jemstaht, Flickr, Creative Commons

The United States needs to close the prison at Guantanamo Bay as soon as possible. All detainees deserve the right to a fair trial or release. We cannot continue to hold human beings in the conditions of Guantanamo if we as a nation hope to hold any measure of moral high ground.


Air Pollution in the Delaware Region

The picture of our air is not a pretty one. The region from Philadelphia to Washington, DC, and extending into Maryland and middle Pennsylvania ranks high on the list of most polluted air in the nation. Have a look.

Most polluted cities


1 Los Angeles (CA)
2 Bakersfiled (CA)
3 Visalia-Porterville (CA)
4 Fresno (CA)
5 Houston (TX)
6 Merced (CA)
7 Dallas (TX)
8 Sacramento (CA)
9 Baton Rouge (LA)
10 New York (NY)
11 Washington (DC), Baltimore (MD)
12 Philadelphia (PA)
13 Modesto (CA)
14 Hanford (CA)
15 Phoenix (AZ)
16 Charlotte (NC)
17 Las Vegas (NV)
18 Milwaukee (WI)
19 St Louis (MO)
20 El Centro (CA)
21 Kansas City (KS)
22 Beaumont (TX)
23 Chicago (IL)
24 Grand Rapids (MI)
25 Atlanta (GA)
26 Cleveland (OH)


1 Los Angeles (CA)
2 Pittsburgh (PA)
3 Bakersfield (CA)
4 Birmingham (AL)
5 Detroit (MI)
6 Cleveland (OH)
7 Visalia (CA)
8 Cincinnati (OH)
9 Indianapolis (IN)
10 ST Louis (MO)
11 Chicago (IL)
12 Lancaster (PA)
13 Atlanta (GA)
14 York (PA)
15 Fresno (CA)
16 Weirton (WV)
17 Hanford (CA)
18 New York (NY)
19 Canton (OH)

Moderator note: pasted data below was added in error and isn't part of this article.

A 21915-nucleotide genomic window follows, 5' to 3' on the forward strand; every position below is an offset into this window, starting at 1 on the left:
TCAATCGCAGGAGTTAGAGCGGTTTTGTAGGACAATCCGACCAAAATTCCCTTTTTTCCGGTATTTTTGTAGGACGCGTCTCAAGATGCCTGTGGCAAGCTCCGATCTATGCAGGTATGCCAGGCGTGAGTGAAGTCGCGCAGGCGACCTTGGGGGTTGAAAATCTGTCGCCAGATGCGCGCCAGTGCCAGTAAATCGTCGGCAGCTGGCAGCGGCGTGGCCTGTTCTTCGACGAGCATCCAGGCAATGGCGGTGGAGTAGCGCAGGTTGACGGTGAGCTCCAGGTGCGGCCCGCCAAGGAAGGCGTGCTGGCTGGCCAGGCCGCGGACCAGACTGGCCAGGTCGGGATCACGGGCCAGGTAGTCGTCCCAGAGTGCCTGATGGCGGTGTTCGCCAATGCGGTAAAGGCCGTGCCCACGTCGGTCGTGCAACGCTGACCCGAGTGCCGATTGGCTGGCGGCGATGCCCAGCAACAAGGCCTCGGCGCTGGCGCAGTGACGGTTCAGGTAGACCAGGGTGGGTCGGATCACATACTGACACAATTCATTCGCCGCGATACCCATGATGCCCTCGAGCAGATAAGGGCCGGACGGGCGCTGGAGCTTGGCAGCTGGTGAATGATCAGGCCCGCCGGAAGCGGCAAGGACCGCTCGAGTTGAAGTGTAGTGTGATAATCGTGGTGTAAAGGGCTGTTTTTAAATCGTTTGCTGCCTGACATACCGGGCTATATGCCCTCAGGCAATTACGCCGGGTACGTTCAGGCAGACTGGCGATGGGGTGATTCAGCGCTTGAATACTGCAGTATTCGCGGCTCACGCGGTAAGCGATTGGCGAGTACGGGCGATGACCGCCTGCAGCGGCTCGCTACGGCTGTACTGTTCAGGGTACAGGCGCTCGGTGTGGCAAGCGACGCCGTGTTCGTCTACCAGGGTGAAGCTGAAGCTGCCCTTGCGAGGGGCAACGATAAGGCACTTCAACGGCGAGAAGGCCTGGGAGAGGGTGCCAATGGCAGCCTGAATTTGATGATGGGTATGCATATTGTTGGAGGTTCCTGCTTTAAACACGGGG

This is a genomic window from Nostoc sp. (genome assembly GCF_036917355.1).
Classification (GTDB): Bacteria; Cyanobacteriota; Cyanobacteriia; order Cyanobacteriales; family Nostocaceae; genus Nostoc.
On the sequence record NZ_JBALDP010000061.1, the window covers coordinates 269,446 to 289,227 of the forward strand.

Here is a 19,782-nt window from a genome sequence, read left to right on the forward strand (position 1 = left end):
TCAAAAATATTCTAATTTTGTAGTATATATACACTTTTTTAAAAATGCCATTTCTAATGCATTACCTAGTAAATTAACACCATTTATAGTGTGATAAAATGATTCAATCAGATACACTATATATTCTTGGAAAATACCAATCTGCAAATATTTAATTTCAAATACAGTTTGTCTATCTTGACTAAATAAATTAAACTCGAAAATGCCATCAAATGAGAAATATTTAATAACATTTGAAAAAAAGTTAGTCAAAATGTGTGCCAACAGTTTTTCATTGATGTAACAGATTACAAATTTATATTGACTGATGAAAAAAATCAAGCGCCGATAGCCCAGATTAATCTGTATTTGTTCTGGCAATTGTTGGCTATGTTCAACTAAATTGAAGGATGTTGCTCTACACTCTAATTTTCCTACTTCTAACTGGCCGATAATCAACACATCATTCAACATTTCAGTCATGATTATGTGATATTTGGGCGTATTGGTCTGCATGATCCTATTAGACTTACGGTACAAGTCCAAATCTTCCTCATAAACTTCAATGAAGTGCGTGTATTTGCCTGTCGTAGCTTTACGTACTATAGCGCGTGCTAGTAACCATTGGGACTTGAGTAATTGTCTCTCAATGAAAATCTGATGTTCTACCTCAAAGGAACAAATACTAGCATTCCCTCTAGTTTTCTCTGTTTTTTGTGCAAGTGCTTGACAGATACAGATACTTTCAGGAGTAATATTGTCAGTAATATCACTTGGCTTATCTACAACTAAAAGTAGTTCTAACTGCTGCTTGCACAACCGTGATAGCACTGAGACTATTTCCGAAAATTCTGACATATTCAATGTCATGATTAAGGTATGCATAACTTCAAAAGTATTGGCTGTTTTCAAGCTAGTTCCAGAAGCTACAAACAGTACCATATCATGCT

20 Washington(DC) Baltimore (MD)
21 Charleston (WV)
22 Louisville (KY)
23 Huntington (WV)
24 Philadelphia (PA)
25 Hagerstown (MD)
26 Rome (GA)

Source: The American Lung Association

Meanwhile we continue to generate electricity in a coal fired plant at Indian River. And we continue to discuss possible wind generated power without making a move. We cannot afford this discussion. The time for action is now. We are late already, but if we continue to pollute our air one day our region will begin to look like Los Angeles.

The nation needs new and more strict regulation of auto emissions along with stringent rules for industrial emissions. Our children and grandchildren deserve a chance to breathe clean air. We deserve the same chance.


Sunday, August 12, 2007

Moving the Site

In order to begin the pursuit of a Congressional race, I am moving the blog to Northingon '08. This site and its posts will be archived to remain available. Thanks for visiting. See you at the new site.

Tuesday, August 07, 2007

The Failing Surge

Despite the slight drop in American deaths in Iraq during July, the month remains the worst July since the invasion. August is off to a bad start already with American deaths averaging nearly 3 per day. We see reports in the news of shortages of drinking water at a time when temperatures are at a peak. Electricity production remains far below pre-invasion levels. And now the Kurds in northern Iraq are planning their own oil control in apparent frustration over the failure of the central government to make any progress toward a better resolution.

In spite of all the evidence to the contrary Bush and his administration continue to claim success for the surge in Iraq. What price success? How many more Americans must die before our country recognizes the failure and begins withdrawal? What is an American presence offering to the benefit of the Iraqi people? We must leave Iraq as soon as possible lest the cost to America be one too great to pay.